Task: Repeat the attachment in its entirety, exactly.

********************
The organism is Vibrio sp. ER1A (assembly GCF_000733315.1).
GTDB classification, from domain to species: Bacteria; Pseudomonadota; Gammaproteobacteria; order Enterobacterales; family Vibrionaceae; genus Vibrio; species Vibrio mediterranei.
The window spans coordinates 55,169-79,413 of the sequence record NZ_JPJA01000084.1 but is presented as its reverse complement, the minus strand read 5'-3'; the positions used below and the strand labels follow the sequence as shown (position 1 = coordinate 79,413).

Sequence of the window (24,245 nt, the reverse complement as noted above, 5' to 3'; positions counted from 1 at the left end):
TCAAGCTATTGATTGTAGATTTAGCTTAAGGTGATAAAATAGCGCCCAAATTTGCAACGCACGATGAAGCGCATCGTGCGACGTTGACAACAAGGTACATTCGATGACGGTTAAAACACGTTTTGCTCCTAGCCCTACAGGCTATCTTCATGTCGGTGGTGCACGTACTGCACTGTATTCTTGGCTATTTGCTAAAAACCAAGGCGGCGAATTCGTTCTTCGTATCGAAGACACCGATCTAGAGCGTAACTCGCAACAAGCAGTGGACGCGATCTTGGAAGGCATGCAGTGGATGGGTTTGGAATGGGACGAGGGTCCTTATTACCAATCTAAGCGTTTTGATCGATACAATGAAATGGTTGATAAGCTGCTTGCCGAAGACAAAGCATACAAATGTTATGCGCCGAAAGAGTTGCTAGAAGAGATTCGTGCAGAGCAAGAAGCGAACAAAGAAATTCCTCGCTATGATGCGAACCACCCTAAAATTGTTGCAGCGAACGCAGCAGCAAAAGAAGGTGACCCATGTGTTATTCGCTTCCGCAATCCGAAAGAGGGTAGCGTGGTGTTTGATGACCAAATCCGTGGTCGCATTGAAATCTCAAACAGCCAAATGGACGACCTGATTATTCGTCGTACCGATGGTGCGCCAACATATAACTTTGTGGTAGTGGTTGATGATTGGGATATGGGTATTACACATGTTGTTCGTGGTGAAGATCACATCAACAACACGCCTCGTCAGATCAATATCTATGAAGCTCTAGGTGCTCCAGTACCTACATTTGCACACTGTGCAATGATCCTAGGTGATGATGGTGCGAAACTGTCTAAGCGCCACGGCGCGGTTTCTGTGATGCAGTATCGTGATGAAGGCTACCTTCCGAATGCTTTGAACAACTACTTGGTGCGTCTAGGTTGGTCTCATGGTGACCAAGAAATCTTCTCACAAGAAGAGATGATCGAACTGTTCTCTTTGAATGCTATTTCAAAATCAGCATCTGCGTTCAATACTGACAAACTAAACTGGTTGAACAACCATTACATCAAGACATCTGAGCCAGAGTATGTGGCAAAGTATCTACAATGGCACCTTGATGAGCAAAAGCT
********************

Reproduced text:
The organism is Vibrio sp. ER1A (assembly GCF_000733315.1).
GTDB classification, from domain to species: Bacteria; Pseudomonadota; Gammaproteobacteria; order Enterobacterales; family Vibrionaceae; genus Vibrio; species Vibrio mediterranei.
The window spans coordinates 55,169-79,413 of the sequence record NZ_JPJA01000084.1 but is presented as its reverse complement, the minus strand read 5'-3'; the positions used below and the strand labels follow the sequence as shown (position 1 = coordinate 79,413).

Sequence of the window (24,245 nt, the reverse complement as noted above, 5' to 3'; positions counted from 1 at the left end):
TCAAGCTATTGATTGTAGATTTAGCTTAAGGTGATAAAATAGCGCCCAAATTTGCAACGCACGATGAAGCGCATCGTGCGACGTTGACAACAAGGTACATTCGATGACGGTTAAAACACGTTTTGCTCCTAGCCCTACAGGCTATCTTCATGTCGGTGGTGCACGTACTGCACTGTATTCTTGGCTATTTGCTAAAAACCAAGGCGGCGAATTCGTTCTTCGTATCGAAGACACCGATCTAGAGCGTAACTCGCAACAAGCAGTGGACGCGATCTTGGAAGGCATGCAGTGGATGGGTTTGGAATGGGACGAGGGTCCTTATTACCAATCTAAGCGTTTTGATCGATACAATGAAATGGTTGATAAGCTGCTTGCCGAAGACAAAGCATACAAATGTTATGCGCCGAAAGAGTTGCTAGAAGAGATTCGTGCAGAGCAAGAAGCGAACAAAGAAATTCCTCGCTATGATGCGAACCACCCTAAAATTGTTGCAGCGAACGCAGCAGCAAAAGAAGGTGACCCATGTGTTATTCGCTTCCGCAATCCGAAAGAGGGTAGCGTGGTGTTTGATGACCAAATCCGTGGTCGCATTGAAATCTCAAACAGCCAAATGGACGACCTGATTATTCGTCGTACCGATGGTGCGCCAACATATAACTTTGTGGTAGTGGTTGATGATTGGGATATGGGTATTACACATGTTGTTCGTGGTGAAGATCACATCAACAACACGCCTCGTCAGATCAATATCTATGAAGCTCTAGGTGCTCCAGTACCTACATTTGCACACTGTGCAATGATCCTAGGTGATGATGGTGCGAAACTGTCTAAGCGCCACGGCGCGGTTTCTGTGATGCAGTATCGTGATGAAGGCTACCTTCCGAATGCTTTGAACAACTACTTGGTGCGTCTAGGTTGGTCTCATGGTGACCAAGAAATCTTCTCACAAGAAGAGATGATCGAACTGTTCTCTTTGAATGCTATTTCAAAATCAGCATCTGCGTTCAATACTGACAAACTAAACTGGTTGAACAACCATTACATCAAGACATCTGAGCCAGAGTATGTGGCAAAGTATCTACAATGGCACCTTGATGAGCAAAAGCT